The New York Times offers this great video retrospective from 16 years of Jon Stewart nailing it four nights a week. He will be missed. #JonVoyage
Almost a year after Michael Brown’s death, Amy Pedersen writes on how the movement in Ferguson, Mo., and beyond is largely a movement of women. “When you watch this weekend from afar, know that you are watching the movement of women; that we are on the street because that is where God is moving. … We are women and because we are women, we know how to be brave.”
This week marks the 70th anniversary of the nuclear bombings of Hiroshima and Nagasaki, ushering in the Nuclear Age. Popular Mechanics provides this arresting visual of detonations since then. Note: Keep an eye on the tickers for Russia and the U.S.
1. Visualization: Casualities in the Israel-Palestine Conflict
Washington Post is keeping a regularly updated tally of the deaths in the current conflict. The stunning visualization paints a grim picture.
2. I Need Feminism Because…
A Tumblr using the hashtag #WomenAgainstFeminism made the Internet rounds last week. Sojourners' writer Catherine Woodiwiss offers her take: "In a perfect world, women can choose to be whomever they want. But there is not yet a country on earth in which that is actually true. That is why we need feminism."
3. Religious Conservatives Embrace Pollution Fight
From The New York Times:"This week’s hearings on the new E.P.A. rule gave [conservatives] an opportunity to make their argument that climate change hurts the world’s poor through natural disasters, droughts and rising sea levels, and that it is part of their faith to protect the planet."
4. Wife Beating Gets a Standing Ovation in Baltimore
"… the sheer gall it takes to celebrate fans’ adoration of a man who beat his fiancee and mostly got away with it indicates the larger problem: The NFL is too big to fail."
5. The New Face of Hunger
One-sixth of Americans don't have enough food to eat. This powerful photo essay chronicles the stories in three parts of the country. Click through the gallery for the moving images.
6. New Baby Doll Is Anatomically Correct, And Moms Are Freaking Out
"An outraged mom recently shared a photo of an anatomically correct baby doll on Facebook. I don't get it. When did it become taboo to talk about body parts with our kids?"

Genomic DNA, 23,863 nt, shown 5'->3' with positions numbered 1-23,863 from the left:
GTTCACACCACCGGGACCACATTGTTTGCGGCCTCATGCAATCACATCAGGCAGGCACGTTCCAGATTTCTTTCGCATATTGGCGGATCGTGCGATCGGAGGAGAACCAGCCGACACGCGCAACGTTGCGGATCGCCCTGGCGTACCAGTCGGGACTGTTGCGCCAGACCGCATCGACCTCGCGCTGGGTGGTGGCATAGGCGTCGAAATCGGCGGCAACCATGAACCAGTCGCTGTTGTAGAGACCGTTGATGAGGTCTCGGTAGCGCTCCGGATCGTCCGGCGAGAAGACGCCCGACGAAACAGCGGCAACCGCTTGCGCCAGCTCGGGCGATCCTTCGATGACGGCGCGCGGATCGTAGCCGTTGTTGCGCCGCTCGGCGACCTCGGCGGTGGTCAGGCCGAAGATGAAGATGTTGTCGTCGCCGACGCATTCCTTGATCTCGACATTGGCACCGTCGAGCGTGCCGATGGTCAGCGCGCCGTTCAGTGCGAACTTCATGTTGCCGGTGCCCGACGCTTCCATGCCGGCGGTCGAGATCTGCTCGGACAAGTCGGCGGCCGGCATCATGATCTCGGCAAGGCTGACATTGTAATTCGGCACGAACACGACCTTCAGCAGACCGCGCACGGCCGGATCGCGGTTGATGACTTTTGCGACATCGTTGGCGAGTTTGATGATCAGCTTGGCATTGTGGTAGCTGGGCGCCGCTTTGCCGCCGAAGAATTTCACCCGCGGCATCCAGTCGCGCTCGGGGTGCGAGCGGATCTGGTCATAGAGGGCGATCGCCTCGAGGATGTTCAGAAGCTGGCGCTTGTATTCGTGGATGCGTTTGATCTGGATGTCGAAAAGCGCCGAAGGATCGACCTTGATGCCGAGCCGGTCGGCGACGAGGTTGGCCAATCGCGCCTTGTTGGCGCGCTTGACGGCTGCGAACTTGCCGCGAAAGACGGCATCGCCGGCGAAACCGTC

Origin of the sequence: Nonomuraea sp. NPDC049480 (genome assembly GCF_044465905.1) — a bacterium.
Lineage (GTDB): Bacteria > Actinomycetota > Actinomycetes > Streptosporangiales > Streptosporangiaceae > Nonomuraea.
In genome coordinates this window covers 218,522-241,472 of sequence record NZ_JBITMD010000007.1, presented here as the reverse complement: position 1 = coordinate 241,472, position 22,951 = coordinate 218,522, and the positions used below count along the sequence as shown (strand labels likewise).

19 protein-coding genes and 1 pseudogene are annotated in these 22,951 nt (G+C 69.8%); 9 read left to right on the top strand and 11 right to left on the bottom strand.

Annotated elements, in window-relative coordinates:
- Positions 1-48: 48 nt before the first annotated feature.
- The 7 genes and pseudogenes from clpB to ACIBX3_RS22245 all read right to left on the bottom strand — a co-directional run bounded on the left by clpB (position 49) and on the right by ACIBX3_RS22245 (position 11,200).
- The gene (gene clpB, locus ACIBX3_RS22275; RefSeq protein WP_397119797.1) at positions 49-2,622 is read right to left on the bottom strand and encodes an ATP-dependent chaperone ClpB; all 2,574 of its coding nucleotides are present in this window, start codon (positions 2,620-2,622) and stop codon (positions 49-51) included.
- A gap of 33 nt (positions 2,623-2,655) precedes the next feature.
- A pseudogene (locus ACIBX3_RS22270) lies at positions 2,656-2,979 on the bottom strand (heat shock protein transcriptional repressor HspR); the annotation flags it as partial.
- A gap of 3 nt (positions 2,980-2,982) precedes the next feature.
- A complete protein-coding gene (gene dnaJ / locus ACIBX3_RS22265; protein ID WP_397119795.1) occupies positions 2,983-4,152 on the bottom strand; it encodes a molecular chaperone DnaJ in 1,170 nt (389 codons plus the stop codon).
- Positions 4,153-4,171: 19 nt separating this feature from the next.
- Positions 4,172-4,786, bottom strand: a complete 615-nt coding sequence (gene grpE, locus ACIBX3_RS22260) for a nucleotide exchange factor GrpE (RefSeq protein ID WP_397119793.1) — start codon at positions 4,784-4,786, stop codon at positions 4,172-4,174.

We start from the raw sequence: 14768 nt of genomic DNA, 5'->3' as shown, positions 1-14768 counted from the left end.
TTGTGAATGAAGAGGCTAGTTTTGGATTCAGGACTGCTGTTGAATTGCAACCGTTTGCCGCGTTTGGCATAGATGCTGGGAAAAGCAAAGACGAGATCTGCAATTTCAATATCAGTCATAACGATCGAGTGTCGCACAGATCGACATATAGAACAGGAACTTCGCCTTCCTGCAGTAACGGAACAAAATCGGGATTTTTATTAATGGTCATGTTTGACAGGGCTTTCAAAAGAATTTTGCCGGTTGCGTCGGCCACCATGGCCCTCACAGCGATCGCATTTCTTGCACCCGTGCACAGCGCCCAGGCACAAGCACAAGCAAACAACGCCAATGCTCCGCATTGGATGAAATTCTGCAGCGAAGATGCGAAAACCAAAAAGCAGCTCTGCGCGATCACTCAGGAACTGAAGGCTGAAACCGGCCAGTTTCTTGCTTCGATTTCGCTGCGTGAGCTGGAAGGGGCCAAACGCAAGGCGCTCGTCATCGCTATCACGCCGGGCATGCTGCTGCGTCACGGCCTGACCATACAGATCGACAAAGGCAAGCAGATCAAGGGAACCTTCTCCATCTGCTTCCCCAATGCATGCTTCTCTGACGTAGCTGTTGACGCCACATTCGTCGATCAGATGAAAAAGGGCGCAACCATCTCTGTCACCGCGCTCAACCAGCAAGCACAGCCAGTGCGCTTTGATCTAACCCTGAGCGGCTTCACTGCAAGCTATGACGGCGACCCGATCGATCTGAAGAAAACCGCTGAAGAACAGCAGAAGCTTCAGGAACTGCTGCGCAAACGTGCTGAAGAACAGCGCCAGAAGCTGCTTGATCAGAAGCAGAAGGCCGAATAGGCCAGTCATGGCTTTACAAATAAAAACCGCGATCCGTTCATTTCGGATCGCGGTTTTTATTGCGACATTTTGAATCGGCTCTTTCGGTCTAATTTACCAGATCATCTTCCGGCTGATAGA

7. WATCH: What Would Happen if People in Poverty Received Tabloid Treatment?
A new campaign from a Canada-based service organization puts real people struggling with poverty in the place of the Kim Kardashians of the gossip-mag world. Check out the video and magazine mock-ups.
8. What's the Story of Your First Days in America?
From visiting McDonald's to questioning Southern hospitality, the fascinating series First Days documents immigrants' transition into the U.S.
9. Are You Too Proud of Your 'Natural' Lifestyle?
"While I certainly sympathize with concerns over chemicals and additives in our food, with the degradation of the environment, with the overprescribing of antibiotics and the soaring cesarean section rates, I’m keenly aware that many of the advances now freely scorned by those proudly adhering to ‘natural’ lifestyles are the very thing that make a flourishing, healthy life possible for so many people."
10. A Few Times Vandalism Did the World Some Good
While we're totally not advocating vandalism … the " … or Love the Neighbor as Thyself" response was pretty great. See all of these heroes-of-the-questionably-legal sort at the link.
This week the EPA is holding the last few of its listening sessions around the country — 11 in total by the end of the week – to hear what Americans have to say about the EPA’s plans to tackle climate change.
These listening sessions are our chance to give the EPA our comments in person — everyone can register for a three-minute testimony spot — about the agency’s upcoming rule on carbon pollution from existing power plants.
Unprecedented levels of air pollution effectively closed the city of Harbin in northern China earlier this week. Smog limited visibility in some places up to 30 feet, and measurements of fine particulate pollution skyrocketed a record 40 times higher than the worse safe level set by the World Health Organization, according to the Washington Post.
In the city of 11 million, schools, public bus routes, and the airport were all forced to suspend activities given the unsafe conditions. Hospital admittances of patients with respiratory problems soared an additional 30 percent.
The cause, according to local Chinese news outlets, was the first day of the city’s heating being turned on before winter. China’s air quality has consistently been found to be harmful in the recent decades of the country’s rapid industrial development.
In my last column, "Three Numbers that Predict the Future of the Planet", I wrote about the state of the climate crisis and focused on three key data points that reveal a bleak, though not altogether hopeless, reality for us and for the rest of the planet.
As promised, this column is forward-looking and moves from describing the problem to prescribing the solution. To this end, I continue to draw heavily from the wisdom of Bill McKibben, Jim Ball, and other climate prophets who understand the times and are faithfully fighting to get us on the right track.
The way forward is not easy, but it will be good in the long run. Essentially, we need to set and enforce a limit on all remaining global warming pollution on the national and international scale, which will, we hope, keep warming to within 2oC. This will include some sort of pricing mechanism so that polluters have to take responsibility for paying for the costs of their own pollution. The problem is that we have not yet been able to muster the socio-political momentum necessary to reach these binding agreements. Turns out the polluters (largely the fossil fuel industry) don’t want to have to clean up after themselves. They’re also willing to fight with billions of dollars in campaign contributions and lobbying money to keep the status quo.